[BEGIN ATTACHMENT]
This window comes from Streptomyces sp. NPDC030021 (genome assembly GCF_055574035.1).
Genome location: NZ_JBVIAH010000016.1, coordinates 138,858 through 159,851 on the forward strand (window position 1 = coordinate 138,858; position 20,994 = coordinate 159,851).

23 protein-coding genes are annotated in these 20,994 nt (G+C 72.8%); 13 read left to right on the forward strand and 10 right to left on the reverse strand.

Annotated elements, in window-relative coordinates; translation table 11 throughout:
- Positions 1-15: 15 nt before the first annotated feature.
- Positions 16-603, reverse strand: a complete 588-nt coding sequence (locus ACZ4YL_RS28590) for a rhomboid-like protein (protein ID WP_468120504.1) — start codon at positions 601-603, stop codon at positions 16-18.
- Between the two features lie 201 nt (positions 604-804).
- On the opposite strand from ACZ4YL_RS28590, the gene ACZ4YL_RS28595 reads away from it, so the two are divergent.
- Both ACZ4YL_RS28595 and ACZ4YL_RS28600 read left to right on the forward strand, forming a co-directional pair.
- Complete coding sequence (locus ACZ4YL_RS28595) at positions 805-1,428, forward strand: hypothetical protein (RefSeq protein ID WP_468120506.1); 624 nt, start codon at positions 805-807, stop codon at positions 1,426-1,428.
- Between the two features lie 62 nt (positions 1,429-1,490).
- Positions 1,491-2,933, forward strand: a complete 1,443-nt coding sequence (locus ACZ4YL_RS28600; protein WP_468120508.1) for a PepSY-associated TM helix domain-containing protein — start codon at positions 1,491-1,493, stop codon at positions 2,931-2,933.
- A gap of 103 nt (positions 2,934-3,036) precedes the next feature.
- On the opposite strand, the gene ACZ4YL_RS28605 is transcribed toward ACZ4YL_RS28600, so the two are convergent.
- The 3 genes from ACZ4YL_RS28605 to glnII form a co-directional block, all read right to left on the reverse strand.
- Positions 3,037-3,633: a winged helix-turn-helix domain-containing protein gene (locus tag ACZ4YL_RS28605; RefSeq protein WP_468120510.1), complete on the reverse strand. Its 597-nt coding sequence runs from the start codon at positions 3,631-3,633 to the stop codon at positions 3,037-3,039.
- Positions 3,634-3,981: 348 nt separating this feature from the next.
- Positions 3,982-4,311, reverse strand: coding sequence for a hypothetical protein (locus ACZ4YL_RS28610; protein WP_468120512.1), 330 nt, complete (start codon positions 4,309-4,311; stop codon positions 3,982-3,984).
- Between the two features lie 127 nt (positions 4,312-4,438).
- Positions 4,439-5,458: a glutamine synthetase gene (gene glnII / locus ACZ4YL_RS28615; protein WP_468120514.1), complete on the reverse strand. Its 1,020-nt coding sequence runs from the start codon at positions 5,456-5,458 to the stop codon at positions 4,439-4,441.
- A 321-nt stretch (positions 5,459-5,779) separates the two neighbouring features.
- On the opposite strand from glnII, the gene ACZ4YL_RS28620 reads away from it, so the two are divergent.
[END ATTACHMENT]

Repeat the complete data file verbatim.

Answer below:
This window comes from Streptomyces sp. NPDC030021 (genome assembly GCF_055574035.1).
Genome location: NZ_JBVIAH010000016.1, coordinates 138,858 through 159,851 on the forward strand (window position 1 = coordinate 138,858; position 20,994 = coordinate 159,851).

23 protein-coding genes are annotated in these 20,994 nt (G+C 72.8%); 13 read left to right on the forward strand and 10 right to left on the reverse strand.

Annotated elements, in window-relative coordinates; translation table 11 throughout:
- Positions 1-15: 15 nt before the first annotated feature.
- Positions 16-603, reverse strand: a complete 588-nt coding sequence (locus ACZ4YL_RS28590) for a rhomboid-like protein (protein ID WP_468120504.1) — start codon at positions 601-603, stop codon at positions 16-18.
- Between the two features lie 201 nt (positions 604-804).
- On the opposite strand from ACZ4YL_RS28590, the gene ACZ4YL_RS28595 reads away from it, so the two are divergent.
- Both ACZ4YL_RS28595 and ACZ4YL_RS28600 read left to right on the forward strand, forming a co-directional pair.
- Complete coding sequence (locus ACZ4YL_RS28595) at positions 805-1,428, forward strand: hypothetical protein (RefSeq protein ID WP_468120506.1); 624 nt, start codon at positions 805-807, stop codon at positions 1,426-1,428.
- Between the two features lie 62 nt (positions 1,429-1,490).
- Positions 1,491-2,933, forward strand: a complete 1,443-nt coding sequence (locus ACZ4YL_RS28600; protein WP_468120508.1) for a PepSY-associated TM helix domain-containing protein — start codon at positions 1,491-1,493, stop codon at positions 2,931-2,933.
- A gap of 103 nt (positions 2,934-3,036) precedes the next feature.
- On the opposite strand, the gene ACZ4YL_RS28605 is transcribed toward ACZ4YL_RS28600, so the two are convergent.
- The 3 genes from ACZ4YL_RS28605 to glnII form a co-directional block, all read right to left on the reverse strand.
- Positions 3,037-3,633: a winged helix-turn-helix domain-containing protein gene (locus tag ACZ4YL_RS28605; RefSeq protein WP_468120510.1), complete on the reverse strand. Its 597-nt coding sequence runs from the start codon at positions 3,631-3,633 to the stop codon at positions 3,037-3,039.
- Positions 3,634-3,981: 348 nt separating this feature from the next.
- Positions 3,982-4,311, reverse strand: coding sequence for a hypothetical protein (locus ACZ4YL_RS28610; protein WP_468120512.1), 330 nt, complete (start codon positions 4,309-4,311; stop codon positions 3,982-3,984).
- Between the two features lie 127 nt (positions 4,312-4,438).
- Positions 4,439-5,458: a glutamine synthetase gene (gene glnII / locus ACZ4YL_RS28615; protein WP_468120514.1), complete on the reverse strand. Its 1,020-nt coding sequence runs from the start codon at positions 5,456-5,458 to the stop codon at positions 4,439-4,441.
- A 321-nt stretch (positions 5,459-5,779) separates the two neighbouring features.
- On the opposite strand from glnII, the gene ACZ4YL_RS28620 reads away from it, so the two are divergent.